An Education for This Republic

Josiah Bunting III

Josiah Bunting III

Published over a decade ago, Josiah Bunting III’s An Education for Our Time presents the plan of dying, septuagenarian billionaire John Adams, a descendant of those Adamses, for a new institution of higher learning to be built in eastern Wyoming. The broad goal is to provide a unique liberal education. In addition to studying classics, serving abroad, and mastering the outdoors, and classical and modern foreign language requirements, the College will also edify the character of its students through emulation by reading great biographies and engaging in deep historical learning that will form 1/3 of the curriculum.

There is no tuition. The school will operate as best it can free of any regulations from federal or state governments. SAT scores will not be considered for admissions. Grades will matter, but of greatest significance is character, or rather, the committees in each state that evaluate applicants will look for those young men and women who have demonstrated independence by taking risks under difficult circumstances. By this, Adams wants students who have been willing to pursue the good in the face of mockery.

Adams sets forth to answer five questions that will define the College in its operations:

  • What is Our Mission?
  • Who Should They Be?
  • How Should They Live?
  • What Should They Learn?
  • Who Should Lead Them?

For mission, he states “The College’s mission is the preparation of virtuous and disinterested citizens and leaders for the Republic.” Adams believes that his country is failing, collapsing for lack of character. Souls have become so small under so many ideological weights and the ignorance of American history that the free republic increasingly looks like the leftover of a superstitious age. Consequently, he thinks the College’s graduates must be prepared to give without counting the cost, citing various religious (St. Ignatius of Loyola), classical (Cicero), and American (George Washington) authorities for this point.

Students will spend 2 of their 5 years off the demesne of the College. They will serve “internships” where they will prove themselves in menial work stateside, and then a post in a non-Western country, whose language they are fluent in, near the end of their studies. Adams intends for these opportunities to be somewhat lonely, none of the posts will flatter a resume or an ego. Instead, the student will reckon with his education, his character, amidst the circumstances he inhabits. In this, he will come to understand his own relative insignificance to the world while he simultaneously gains self-mastery and is prepared for future challenges. Bunting, I mean Adams, here implies that our current ruling class displays a selfishness and flatness in its conduct. Believing themselves cosmopolitan and above American prejudices, they really display a most droll provincialism of their class. In short, they have been educated poorly. This best explains the repeated errors of both political parties’ leaders in foreign and domestic service.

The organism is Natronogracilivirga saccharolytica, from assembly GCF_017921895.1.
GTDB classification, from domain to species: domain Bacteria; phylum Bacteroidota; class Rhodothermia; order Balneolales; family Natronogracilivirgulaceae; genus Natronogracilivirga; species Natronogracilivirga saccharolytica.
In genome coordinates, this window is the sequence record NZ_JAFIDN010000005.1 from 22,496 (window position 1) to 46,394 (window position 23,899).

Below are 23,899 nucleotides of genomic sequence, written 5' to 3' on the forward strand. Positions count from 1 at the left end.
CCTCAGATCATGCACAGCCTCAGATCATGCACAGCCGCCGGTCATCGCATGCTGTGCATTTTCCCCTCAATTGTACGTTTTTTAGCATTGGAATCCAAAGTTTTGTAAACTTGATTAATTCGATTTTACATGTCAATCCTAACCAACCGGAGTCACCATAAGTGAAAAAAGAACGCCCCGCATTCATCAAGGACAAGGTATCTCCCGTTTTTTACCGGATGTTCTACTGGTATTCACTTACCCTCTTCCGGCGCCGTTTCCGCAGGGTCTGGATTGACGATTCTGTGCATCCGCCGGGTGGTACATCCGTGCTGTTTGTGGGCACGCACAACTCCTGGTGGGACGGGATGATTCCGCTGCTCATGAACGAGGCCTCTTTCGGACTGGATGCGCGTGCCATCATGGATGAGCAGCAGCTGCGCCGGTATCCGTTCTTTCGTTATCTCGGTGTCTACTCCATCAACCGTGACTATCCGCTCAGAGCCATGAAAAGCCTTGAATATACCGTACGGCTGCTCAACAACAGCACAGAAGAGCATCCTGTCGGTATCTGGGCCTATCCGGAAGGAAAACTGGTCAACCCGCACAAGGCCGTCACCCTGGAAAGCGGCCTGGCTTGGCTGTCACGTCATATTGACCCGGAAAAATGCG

Also evident in the College’s curriculum is a rigorous commitment to physical endurance that must be earned in the outdoors on various missions, pursued individually and in groups. A student of this College must truly master the elements. Perhaps most difficult is the lack of grades, awards, merit opportunities. Students succeed in recognizing the gifts they have received and the gifts they must provide to others. Students will be evaluated at a personal level by their professors on how they understand the material, to be displayed, in many instances, in the written and spoken word.